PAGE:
Calvin University's official student newspaper since 1907

Calvin University Chimes

Since 1907
Calvin University's official student newspaper since 1907

Calvin University Chimes

Calvin University's official student newspaper since 1907

Calvin University Chimes

Two years removed from lowliness, Michigan football dominating

The fourth-ranked University of Michigan football team is well on its way to a meaningful showdown with Ohio State University in late November.

For now, the game’s (which is the last regular season game on both teams’ schedules) significance, aside from rivalry, is contingent upon both schools remaining in playoff contention. The consensus is that both teams will have to remain undefeated for their playoff contention to be legitimate.

The hype surrounding Michigan is even more enthralling once it is contrasted with the state of the school two years ago. During the 2014 season, the Wolverines were in a particularly negative spotlight. The team was 2-2 going into their late September game at home versus the University of Minnesota.

Down 30-7 in the fourth quarter, quarterback Shane Morris suffered a high ankle sprain. Morris was making the second start of his career while regular starter Devin Gardner stood on the sideline. Despite a healthy (and what announcers speculated: better) quarterback waiting to be put in, Morris was left to limp around the pocket.

A few plays and inaccurate throws later, Morris suffered a vicious hit, whipping his head back as he fell to the ground. After laying on the ground for a few seconds, a seemingly concussed Morris wobbled his way upright with the help of teammates. Those who rushed to his side immediately motioned to the sideline for the medical staff to come onto the field.

And yet, no one went onto the field and Morris was left in for one more play. Gardner was put into the game, but after losing his helmet on a play two snaps later he was, by rule, forced to exit for one play. Despite everything that happened until that moment, Morris was substituted in for one more play. He was then removed and carted off of the field.

The controversy surrounding head coach Brady Hoke’s decision to leave in a hurt and visibly unstable quarterback, take him out and then put him back in made headlines across various media outlets.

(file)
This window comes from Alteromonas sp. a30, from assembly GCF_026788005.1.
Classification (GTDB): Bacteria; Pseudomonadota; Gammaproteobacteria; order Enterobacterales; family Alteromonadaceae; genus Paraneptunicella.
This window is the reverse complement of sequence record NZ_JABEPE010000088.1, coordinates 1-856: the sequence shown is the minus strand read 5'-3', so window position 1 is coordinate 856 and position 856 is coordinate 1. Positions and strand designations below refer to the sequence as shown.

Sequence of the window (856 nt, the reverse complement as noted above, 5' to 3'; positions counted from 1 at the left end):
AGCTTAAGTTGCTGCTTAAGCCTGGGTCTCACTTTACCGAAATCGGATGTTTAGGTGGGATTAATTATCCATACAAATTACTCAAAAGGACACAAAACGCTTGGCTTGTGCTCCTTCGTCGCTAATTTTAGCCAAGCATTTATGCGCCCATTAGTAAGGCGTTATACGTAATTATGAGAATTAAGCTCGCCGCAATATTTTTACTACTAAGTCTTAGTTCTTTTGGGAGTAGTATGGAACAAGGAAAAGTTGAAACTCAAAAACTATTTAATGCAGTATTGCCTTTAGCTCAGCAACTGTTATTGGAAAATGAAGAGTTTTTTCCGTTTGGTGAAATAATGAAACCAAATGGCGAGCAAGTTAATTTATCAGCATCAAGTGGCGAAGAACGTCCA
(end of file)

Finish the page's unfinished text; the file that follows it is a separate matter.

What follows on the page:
The Minnesota game was played on September 26. On September 27, Hoke said that it was the medical staff’s decision to leave Morris in the game. Hoke then said in a press conference on September 28 that “to [his] knowledge,” Morris did not suffer a concussion.

On September 29, Dave Brandon — Michigan’s then athletic director — cited a “serious lack of communication” between Hoke and his staff during the incident. Ironically, Brandon had not talked to Hoke since the game ended that Saturday, and went on to contradict Hoke by saying that Morris suffered from a “mild, probable concussion.”

On September 30, a graduate student posted a petition online asking that Brandon be fired. It gained 10,000 signatures in 24 hours. Exactly one month later, Brandon resigned from his position amid outcry from students over his leadership. At the end of the season Michigan was 5-7 and Hoke was fired.

Then, like a magnificent beast descending from the clouds, Michigan fans found the man who was expected to save a drowning program: Jim Harbaugh.

Harbaugh played quarterback for Michigan in the ’80s, and before becoming Michigan’s head football coach in 2015, he was the head coach for the San Francisco 49ers in the NFL. Harbaugh’s 49ers won two divisional titles and made it to the Super Bowl in 2012.

In Harbaugh’s first season at the helm of the Wolverines, Michigan finished the season with a 9-2 record and a 41-7 bowl win against the University of Florida.

Harbaugh was a polarizing figure in recruiting this past summer. He held camps across the country inviting top high school recruits to participate. These moves garnered criticism from other coaches and analysts.

This past July, University of Oklahoma head coach Bob Stoops joked about the time last spring break when Harbaugh took his players to Florida for practice instead of giving them time off.

Harbaugh and Michigan’s hype entering the season was created partly by Harbaugh, but mostly by fans and analysts who evaluated the experienced and talented roster with high expectations. All-Americans Jake Butt (tight end) and Jourdan Lewis (cornerback) both returned for another year to lead the team’s offense and defense.

D.J. Durkin, the team’s 2015 defensive coordinator, accepted a head coaching job at the University of Maryland. Harbaugh brought in Don Brown from Boston College, who had one of the nation’s top defenses in 2015.

The stars were aligning for Michigan, and so far they have not disappointed. The team is off to a 6-0 start. Critics have cited a weak schedule for Michigan’s success, despite the team’s week five win over eighth ranked Wisconsin.

The Wolverines are averaging 50 points a game, and after last week’s 78-0 victory over Rutgers University they jumped ahead to become the number one defense in the country.

A few days before Stoops’ comment on Harbaugh, ESPN contributor Paul Finebaum criticized Harbaugh for focusing too much on his celebrity and not enough on the team.

“Jim Harbaugh should worry about beating Urban Meyer before becoming the next Jay-Z,” said Finebaum.

In the end, Harbaugh’s legacy will be decided not by his yearly win and loss totals, but whether or not he can bring a championship to Ann Arbor; and more pressingly, whether he can beat Ohio State.

From this point on, Michigan fans will be looking to the Ohio State game on the schedule, and hope that it can propel their team into the College Football Playoffs.

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